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  1. ArchDaily
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  5. Atelier Tekuto
  6. 2015
  7. R·torso·C / Atelier Tekuto

R·torso·C / Atelier Tekuto

  • 22:00 - 27 November, 2017
R·torso·C / Atelier Tekuto
R·torso·C / Atelier Tekuto, Courtesy of Atelier Tekuto
Courtesy of Atelier Tekuto

© Toshihiro Sobajima © Toshihiro Sobajima © Jérémie Souteyrat © Jérémie Souteyrat + 9

  • Constructional design

    SATO, Jun + INOUE, Kenichi / Jun Sato Structural Engineers
  • Facility design

    YAMADA, Hiroyuki / yamada machinery office
  • Cooperative university

    NOGUCHI, Takafumi / Tokyo University
  • Construction management

    MATSUOKA, Shigeki + NAKADE, Shuichi + KITAOKA, Tsubasa / Home Builder
  • More Specs Less Specs
© Jérémie Souteyrat
© Jérémie Souteyrat

Text description provided by the architects. For this project, we developed a 100% recyclable concrete which, instead of sand, contains SHIRASU, the deposit of pyroclastic flow of volcanic ash which is found in the Southern parts of Japan in abundance. The advantage of this concrete is its strength and durability that increases to grow over a long period of time because of the pozzolanic reaction of SHIRASU. Also its density, which comes from the fine granularity of SHIRASU, protects the concrete from neutralization. SHIRASU also contains micro closed-cells which gives the concrete humidity control and deodorizing qualities. This development and use of SHIRASU concrete can be a huge asset to those areas where SHIRASU can be excavated.

© Toshihiro Sobajima
© Toshihiro Sobajima

Transition from the planimetric cognition to the cross-sectional cogitation

For architecture on a small site, sectional and volumetric design becomes very important. A high level sound insulated audio visual room in the basement, and a spacious gallery and a Japanese room is placed on the first floor. Functionality was prioritized on the second floor with a living room, dining room, kitchen and bathroom. The living room is a very small space, but a 5m high ceiling and a large oblique triangular window, drawing in an abundance of external light, results in a cognition that is far greater than the reality. The final design of this space was derived through a vast number of three-dimensional models.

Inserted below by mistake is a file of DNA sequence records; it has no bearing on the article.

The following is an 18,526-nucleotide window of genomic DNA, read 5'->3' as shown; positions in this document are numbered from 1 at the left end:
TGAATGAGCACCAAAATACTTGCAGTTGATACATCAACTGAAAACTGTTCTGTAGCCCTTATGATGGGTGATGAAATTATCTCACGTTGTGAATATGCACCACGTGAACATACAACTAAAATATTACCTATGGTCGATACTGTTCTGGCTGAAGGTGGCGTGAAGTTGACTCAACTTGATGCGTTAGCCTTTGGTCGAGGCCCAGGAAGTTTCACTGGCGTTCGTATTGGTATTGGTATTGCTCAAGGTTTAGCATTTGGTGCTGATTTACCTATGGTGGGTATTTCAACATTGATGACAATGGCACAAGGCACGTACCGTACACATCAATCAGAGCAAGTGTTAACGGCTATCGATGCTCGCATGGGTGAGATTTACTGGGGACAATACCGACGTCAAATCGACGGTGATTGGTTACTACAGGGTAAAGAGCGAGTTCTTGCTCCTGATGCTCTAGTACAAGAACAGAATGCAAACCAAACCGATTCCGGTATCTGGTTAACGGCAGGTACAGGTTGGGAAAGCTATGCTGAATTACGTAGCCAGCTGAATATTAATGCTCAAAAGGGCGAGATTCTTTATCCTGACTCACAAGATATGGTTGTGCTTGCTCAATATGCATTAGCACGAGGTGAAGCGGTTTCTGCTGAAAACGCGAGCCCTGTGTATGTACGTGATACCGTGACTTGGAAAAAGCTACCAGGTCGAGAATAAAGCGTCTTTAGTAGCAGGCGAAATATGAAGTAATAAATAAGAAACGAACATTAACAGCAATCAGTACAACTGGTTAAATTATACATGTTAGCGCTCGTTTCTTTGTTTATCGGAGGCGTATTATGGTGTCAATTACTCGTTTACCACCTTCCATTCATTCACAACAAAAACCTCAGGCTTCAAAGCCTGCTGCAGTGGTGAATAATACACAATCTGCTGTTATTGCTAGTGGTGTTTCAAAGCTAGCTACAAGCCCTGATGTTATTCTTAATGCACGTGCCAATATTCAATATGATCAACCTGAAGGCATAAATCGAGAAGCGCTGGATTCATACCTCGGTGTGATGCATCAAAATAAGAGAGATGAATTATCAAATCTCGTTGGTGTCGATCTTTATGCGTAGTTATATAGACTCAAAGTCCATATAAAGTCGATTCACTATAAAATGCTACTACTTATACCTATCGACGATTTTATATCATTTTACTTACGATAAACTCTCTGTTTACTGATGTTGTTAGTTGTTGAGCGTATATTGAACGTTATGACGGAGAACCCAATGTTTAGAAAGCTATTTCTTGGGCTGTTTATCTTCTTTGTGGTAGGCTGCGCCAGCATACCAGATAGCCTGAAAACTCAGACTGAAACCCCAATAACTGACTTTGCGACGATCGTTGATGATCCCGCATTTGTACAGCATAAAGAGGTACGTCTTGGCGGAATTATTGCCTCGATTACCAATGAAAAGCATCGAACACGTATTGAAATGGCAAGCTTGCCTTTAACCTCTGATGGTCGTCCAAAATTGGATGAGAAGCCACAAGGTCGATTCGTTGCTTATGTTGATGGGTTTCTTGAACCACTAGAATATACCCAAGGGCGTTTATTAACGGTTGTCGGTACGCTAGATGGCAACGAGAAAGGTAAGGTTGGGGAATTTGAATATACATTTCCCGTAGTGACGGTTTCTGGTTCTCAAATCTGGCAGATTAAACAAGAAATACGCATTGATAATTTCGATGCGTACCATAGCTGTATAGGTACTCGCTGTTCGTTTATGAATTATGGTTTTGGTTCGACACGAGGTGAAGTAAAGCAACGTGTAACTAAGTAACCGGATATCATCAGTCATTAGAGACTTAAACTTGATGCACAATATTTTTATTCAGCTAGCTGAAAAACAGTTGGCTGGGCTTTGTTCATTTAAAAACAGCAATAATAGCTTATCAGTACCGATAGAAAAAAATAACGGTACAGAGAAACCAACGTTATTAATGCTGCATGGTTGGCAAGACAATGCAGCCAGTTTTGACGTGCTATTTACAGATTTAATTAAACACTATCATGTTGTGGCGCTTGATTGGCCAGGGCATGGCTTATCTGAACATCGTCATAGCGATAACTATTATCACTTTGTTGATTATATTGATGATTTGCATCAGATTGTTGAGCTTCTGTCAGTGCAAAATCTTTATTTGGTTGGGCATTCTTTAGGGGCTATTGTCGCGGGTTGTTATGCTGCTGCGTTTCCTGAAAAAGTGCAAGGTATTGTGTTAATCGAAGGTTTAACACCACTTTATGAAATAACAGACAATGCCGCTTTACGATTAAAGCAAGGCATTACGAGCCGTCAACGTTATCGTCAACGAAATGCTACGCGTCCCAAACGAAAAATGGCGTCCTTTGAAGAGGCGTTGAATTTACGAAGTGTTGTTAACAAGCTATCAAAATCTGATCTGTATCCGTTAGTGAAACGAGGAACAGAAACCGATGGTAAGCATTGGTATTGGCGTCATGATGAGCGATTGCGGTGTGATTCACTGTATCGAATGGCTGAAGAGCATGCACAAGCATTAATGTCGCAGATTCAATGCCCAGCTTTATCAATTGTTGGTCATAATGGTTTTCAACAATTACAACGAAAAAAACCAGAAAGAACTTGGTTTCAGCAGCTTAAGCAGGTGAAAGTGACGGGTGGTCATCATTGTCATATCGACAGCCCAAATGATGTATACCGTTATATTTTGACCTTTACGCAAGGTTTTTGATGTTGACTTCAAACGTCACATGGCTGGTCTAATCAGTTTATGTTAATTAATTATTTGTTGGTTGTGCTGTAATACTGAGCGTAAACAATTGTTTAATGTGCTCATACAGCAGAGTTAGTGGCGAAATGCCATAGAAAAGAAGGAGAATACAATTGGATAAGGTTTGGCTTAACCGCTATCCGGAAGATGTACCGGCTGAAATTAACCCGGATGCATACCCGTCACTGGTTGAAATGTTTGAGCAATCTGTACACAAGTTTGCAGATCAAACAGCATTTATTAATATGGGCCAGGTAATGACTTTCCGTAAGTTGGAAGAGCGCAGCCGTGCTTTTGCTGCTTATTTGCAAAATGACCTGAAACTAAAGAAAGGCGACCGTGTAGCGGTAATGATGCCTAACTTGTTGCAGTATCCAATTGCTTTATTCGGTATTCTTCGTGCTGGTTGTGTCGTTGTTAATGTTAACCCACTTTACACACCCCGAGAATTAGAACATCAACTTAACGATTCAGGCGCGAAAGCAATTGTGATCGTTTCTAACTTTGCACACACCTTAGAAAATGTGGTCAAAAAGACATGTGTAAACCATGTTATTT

Three design methods that achieve physical and psychological richness.

© Toshihiro Sobajima
© Toshihiro Sobajima

1. “NU-KE (noo-kay)”
Using visual and psychological connections between interior and exterior, “NU-KE” “enlarges” space and adds depth by multi-layering of walls and spatial volumes.
I pruned away some corners from the rectangular building to create “NU-KE” towards the sky; the last remaining vast piece of nature in Tokyo.

Floor Plans
Floor Plans

2. Simultaneous Contemplation of plan/section
I always draw plans and sections simultaneously and make numerous study models to create a multi-layered space with an enhanced spaciousness.
i.e.; the layering of concrete steps from the basement, the living space extending to the bedroom above, the toilet and high window leading to the sky and the bedroom, the bathroom to the exterior via a skylight. These interconnections produce spatial richness that cannot be measured by area alone.

© Toshihiro Sobajima
© Toshihiro Sobajima

3. Colour and texture 
Here, I used exposed concrete, charcoal stained and persimmon tanned wooden boards, hammered steel, black stainless steel, oxidized black silver plate etc. The colors of these rich materials are unified by a grey to black colour and all have a matt texture. This attention to colour and texture creates unity, and makes spaces interesting and enriched.

© Jérémie Souteyrat
© Jérémie Souteyrat

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About this office
Atelier Tekuto
Office
Cite: "R·torso·C / Atelier Tekuto" 27 Nov 2017. ArchDaily. Accessed . <https://www.archdaily.com/884320/r-star-torso-star-c-atelier-tekuto/> ISSN 0719-8884
Courtesy of Atelier Tekuto

小建筑,多空间 R·torso·C / Atelier Tekuto